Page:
Review – The Last Siege #3 (Image Comics)

Publisher: Image Comics
Writer: Landry Q. Walker
Artwork: Justin Greenwood
Colours: Eric Jones
Letters: Patrick Brosseau
Release Date: 1st August 2018

When I first heard about The Last Siege I was a little intrigued, but honestly, the premise didn’t exactly reach out and grab me. Having been a big fan of fantasy and history for as long as I can remember being able to read, anything to do with knights and castles and all that malarkey would have been devoured. The increasing popularity of the genre in the last few years has brought with it a surge in related media, which, combined with ever diminishing free time as an adult means you need to get a little more picky about what you can afford to devote time to. Why am I saying this? Well, I just read the first three issues of this new Image Comics series and it’s safe to say I’m glad I did.

There’s the old discussion about how there are only so many stories in the world and, even if that’s true, the creative team here skilfully draw you in to this cold, wet castle to forget everything else for a while. So there’s a castle, a young Lady, a strange foreigner who’s more than a dab hand in a fight, politicking, scheming, and obvious baddies, but who cares if it’s all a bit familiar? This sounds like a dig at the story but it’s actually anything but. Walker takes all of these recognisable elements and tropes and creates a tale which keeps moving at pace, revealing layer after layer every single issue.

After the bang (pun intended) of the castle’s secrets in the last issue and the spectacle of Feist’s brutal escape, #3 opens with a conversation between the chancellor and bishop which provides an uneasy calm before yet another upcoming storm. As the chancellor retreats to the library and records in efforts to seek answers on the stranger’s heraldry, Feist and his villainous underlings make the most of the castle’s unprepared defences…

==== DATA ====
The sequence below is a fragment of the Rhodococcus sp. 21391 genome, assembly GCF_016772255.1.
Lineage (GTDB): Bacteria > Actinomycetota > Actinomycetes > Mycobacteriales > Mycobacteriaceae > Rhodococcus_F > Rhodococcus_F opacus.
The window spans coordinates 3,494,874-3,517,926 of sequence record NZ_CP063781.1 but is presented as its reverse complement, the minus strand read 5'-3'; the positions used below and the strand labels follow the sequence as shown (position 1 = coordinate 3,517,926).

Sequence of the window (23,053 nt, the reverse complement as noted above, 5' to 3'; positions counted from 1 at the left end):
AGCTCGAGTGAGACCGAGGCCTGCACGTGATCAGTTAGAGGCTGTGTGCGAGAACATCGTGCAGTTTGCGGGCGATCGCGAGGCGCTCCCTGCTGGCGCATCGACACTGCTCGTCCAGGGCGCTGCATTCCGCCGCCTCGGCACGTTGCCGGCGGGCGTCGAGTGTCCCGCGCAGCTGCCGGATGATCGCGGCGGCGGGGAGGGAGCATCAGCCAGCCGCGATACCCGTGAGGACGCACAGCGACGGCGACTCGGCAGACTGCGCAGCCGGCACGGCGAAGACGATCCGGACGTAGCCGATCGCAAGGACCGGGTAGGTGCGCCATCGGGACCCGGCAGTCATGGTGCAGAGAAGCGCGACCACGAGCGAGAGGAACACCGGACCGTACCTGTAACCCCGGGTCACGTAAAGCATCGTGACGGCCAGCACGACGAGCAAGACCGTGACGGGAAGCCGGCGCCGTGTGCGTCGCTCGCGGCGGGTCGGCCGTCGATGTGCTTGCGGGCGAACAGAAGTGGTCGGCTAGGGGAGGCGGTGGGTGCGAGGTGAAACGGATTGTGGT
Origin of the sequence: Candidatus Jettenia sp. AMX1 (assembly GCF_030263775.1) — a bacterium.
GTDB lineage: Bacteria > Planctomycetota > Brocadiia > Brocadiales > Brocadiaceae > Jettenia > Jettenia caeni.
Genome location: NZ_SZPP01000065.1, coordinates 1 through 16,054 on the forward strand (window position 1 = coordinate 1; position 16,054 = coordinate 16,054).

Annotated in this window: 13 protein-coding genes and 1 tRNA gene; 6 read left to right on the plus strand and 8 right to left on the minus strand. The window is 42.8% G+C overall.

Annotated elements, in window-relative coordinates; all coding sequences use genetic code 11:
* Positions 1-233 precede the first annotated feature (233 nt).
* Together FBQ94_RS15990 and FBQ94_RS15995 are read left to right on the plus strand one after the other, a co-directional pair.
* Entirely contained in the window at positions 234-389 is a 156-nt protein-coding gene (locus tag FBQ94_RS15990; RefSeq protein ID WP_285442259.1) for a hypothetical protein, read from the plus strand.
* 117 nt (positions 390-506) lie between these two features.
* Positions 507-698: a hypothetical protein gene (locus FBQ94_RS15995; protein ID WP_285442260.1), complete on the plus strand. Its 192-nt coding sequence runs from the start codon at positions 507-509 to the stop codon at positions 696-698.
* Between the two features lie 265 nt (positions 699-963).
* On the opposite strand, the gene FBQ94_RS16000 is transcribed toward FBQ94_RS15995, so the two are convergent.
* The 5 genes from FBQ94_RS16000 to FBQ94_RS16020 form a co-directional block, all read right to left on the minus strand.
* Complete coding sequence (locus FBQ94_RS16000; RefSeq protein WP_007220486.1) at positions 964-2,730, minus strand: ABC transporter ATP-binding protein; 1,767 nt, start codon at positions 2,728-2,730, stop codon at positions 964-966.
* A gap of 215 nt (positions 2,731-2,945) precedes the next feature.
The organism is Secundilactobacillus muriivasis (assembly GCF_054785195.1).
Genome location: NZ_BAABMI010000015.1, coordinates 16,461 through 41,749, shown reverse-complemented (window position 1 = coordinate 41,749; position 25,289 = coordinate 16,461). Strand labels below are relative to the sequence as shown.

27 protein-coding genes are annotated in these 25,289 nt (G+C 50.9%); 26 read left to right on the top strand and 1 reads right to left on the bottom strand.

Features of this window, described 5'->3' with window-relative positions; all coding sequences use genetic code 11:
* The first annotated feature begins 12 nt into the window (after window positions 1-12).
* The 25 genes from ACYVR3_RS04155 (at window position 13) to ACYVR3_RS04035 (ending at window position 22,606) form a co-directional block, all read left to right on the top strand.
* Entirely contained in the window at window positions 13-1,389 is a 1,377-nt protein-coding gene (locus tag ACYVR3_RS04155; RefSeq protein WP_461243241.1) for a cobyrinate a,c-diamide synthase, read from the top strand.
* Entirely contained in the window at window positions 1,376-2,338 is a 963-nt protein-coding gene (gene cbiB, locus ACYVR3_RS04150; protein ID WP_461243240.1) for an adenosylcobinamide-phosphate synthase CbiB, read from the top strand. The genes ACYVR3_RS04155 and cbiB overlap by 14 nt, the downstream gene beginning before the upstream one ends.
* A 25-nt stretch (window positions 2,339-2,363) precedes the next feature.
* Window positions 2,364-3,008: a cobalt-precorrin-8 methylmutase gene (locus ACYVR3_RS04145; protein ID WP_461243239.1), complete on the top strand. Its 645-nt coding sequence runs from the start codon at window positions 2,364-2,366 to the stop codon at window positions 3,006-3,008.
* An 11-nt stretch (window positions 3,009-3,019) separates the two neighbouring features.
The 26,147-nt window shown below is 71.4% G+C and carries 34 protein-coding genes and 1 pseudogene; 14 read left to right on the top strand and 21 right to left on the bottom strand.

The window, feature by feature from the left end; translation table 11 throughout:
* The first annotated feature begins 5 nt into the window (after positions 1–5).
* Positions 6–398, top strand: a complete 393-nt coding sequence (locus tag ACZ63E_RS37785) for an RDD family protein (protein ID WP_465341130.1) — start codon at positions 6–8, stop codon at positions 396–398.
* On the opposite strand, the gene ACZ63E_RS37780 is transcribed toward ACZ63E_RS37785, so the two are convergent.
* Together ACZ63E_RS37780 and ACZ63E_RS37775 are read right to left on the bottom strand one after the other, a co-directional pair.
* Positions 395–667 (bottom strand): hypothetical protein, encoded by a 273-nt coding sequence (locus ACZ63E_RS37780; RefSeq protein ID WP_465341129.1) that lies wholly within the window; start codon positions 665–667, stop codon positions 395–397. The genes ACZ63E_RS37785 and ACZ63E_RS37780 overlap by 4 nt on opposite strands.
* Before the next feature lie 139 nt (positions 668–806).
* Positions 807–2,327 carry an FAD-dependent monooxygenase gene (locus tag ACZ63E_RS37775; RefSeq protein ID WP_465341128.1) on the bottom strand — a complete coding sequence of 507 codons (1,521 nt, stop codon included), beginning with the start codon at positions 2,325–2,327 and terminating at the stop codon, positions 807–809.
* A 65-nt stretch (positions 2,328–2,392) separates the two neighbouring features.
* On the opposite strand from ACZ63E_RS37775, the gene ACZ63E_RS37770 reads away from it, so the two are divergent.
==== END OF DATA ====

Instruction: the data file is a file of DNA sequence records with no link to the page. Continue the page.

The Last Siege delivers exactly what you want in a low fantasy feudal series. Walker’s writing and Brosseau’s craft ensures that even when there’s heavy dialogue, it’s doesn’t feel like you’re hit by a wall of text. Greenwood and Jones together are fantastic, too. The fight panels, of which there have been many, capture so much energy and raw power that they alone are worth checking this series out for. The style, whilst clearly not hyper realistic, still manages to have the water run off the pages whenever it rains. Yeah sure, there’s a few things which irked a little but they’re more pet peeves and pedantry.

For someone who is normally calling out for more world building, I’m pleasantly surprised at how little this offers in that regard while still managing to remain so engaging and believable. To have a contained series so quickly and efficiently have you switch off from everything else and wander the grounds with these characters is marvellous. It’s fair to say this issue isn’t a great jumping on point, but it’s early enough to catch up and I recommend you do.

Rating: 4/5.


The writer of this piece was: Adam Brown
Adam Tweets from @brother_rooster

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